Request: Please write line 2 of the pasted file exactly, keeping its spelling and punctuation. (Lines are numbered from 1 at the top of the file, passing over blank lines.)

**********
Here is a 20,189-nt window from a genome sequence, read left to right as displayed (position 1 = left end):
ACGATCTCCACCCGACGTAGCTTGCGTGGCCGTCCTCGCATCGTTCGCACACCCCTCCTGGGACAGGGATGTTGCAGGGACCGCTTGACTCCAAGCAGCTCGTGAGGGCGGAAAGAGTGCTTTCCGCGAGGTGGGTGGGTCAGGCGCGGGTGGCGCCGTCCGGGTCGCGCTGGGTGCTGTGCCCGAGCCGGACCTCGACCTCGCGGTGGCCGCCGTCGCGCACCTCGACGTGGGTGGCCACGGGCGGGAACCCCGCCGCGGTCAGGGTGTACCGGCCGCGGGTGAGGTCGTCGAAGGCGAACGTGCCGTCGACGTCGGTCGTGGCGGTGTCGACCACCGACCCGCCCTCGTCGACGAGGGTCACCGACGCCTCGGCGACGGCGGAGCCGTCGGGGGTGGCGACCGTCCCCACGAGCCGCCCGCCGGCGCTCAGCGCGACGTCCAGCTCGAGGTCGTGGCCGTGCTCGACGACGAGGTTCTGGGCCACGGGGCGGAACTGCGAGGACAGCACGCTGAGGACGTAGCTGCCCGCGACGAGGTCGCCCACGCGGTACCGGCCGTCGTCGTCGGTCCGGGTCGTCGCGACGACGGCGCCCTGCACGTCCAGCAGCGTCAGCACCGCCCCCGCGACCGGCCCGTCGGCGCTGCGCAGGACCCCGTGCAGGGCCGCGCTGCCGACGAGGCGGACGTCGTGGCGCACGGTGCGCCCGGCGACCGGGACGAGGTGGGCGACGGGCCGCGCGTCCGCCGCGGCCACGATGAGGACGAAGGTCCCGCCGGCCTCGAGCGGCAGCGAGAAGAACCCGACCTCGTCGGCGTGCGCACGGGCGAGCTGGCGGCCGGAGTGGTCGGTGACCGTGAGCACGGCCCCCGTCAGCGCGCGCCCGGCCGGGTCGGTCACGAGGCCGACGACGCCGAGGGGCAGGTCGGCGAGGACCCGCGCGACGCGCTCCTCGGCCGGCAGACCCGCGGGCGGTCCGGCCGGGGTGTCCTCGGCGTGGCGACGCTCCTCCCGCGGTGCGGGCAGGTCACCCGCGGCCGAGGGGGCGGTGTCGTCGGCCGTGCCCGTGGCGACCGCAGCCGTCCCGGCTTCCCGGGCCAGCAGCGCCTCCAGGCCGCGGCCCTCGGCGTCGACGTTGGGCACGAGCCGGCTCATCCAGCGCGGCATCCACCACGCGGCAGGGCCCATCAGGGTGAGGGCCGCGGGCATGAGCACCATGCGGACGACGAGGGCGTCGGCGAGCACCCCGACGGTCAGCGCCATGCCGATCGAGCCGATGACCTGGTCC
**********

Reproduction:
ACGATCTCCACCCGACGTAGCTTGCGTGGCCGTCCTCGCATCGTTCGCACACCCCTCCTGGGACAGGGATGTTGCAGGGACCGCTTGACTCCAAGCAGCTCGTGAGGGCGGAAAGAGTGCTTTCCGCGAGGTGGGTGGGTCAGGCGCGGGTGGCGCCGTCCGGGTCGCGCTGGGTGCTGTGCCCGAGCCGGACCTCGACCTCGCGGTGGCCGCCGTCGCGCACCTCGACGTGGGTGGCCACGGGCGGGAACCCCGCCGCGGTCAGGGTGTACCGGCCGCGGGTGAGGTCGTCGAAGGCGAACGTGCCGTCGACGTCGGTCGTGGCGGTGTCGACCACCGACCCGCCCTCGTCGACGAGGGTCACCGACGCCTCGGCGACGGCGGAGCCGTCGGGGGTGGCGACCGTCCCCACGAGCCGCCCGCCGGCGCTCAGCGCGACGTCCAGCTCGAGGTCGTGGCCGTGCTCGACGACGAGGTTCTGGGCCACGGGGCGGAACTGCGAGGACAGCACGCTGAGGACGTAGCTGCCCGCGACGAGGTCGCCCACGCGGTACCGGCCGTCGTCGTCGGTCCGGGTCGTCGCGACGACGGCGCCCTGCACGTCCAGCAGCGTCAGCACCGCCCCCGCGACCGGCCCGTCGGCGCTGCGCAGGACCCCGTGCAGGGCCGCGCTGCCGACGAGGCGGACGTCGTGGCGCACGGTGCGCCCGGCGACCGGGACGAGGTGGGCGACGGGCCGCGCGTCCGCCGCGGCCACGATGAGGACGAAGGTCCCGCCGGCCTCGAGCGGCAGCGAGAAGAACCCGACCTCGTCGGCGTGCGCACGGGCGAGCTGGCGGCCGGAGTGGTCGGTGACCGTGAGCACGGCCCCCGTCAGCGCGCGCCCGGCCGGGTCGGTCACGAGGCCGACGACGCCGAGGGGCAGGTCGGCGAGGACCCGCGCGACGCGCTCCTCGGCCGGCAGACCCGCGGGCGGTCCGGCCGGGGTGTCCTCGGCGTGGCGACGCTCCTCCCGCGGTGCGGGCAGGTCACCCGCGGCCGAGGGGGCGGTGTCGTCGGCCGTGCCCGTGGCGACCGCAGCCGTCCCGGCTTCCCGGGCCAGCAGCGCCTCCAGGCCGCGGCCCTCGGCGTCGACGTTGGGCACGAGCCGGCTCATCCAGCGCGGCATCCACCACGCGGCAGGGCCCATCAGGGTGAGGGCCGCGGGCATGAGCACCATGCGGACGACGAGGGCGTCGGCGAGCACCCCGACGGTCAGCGCCATGCCGATCGAGCCGATGACCTGGTCC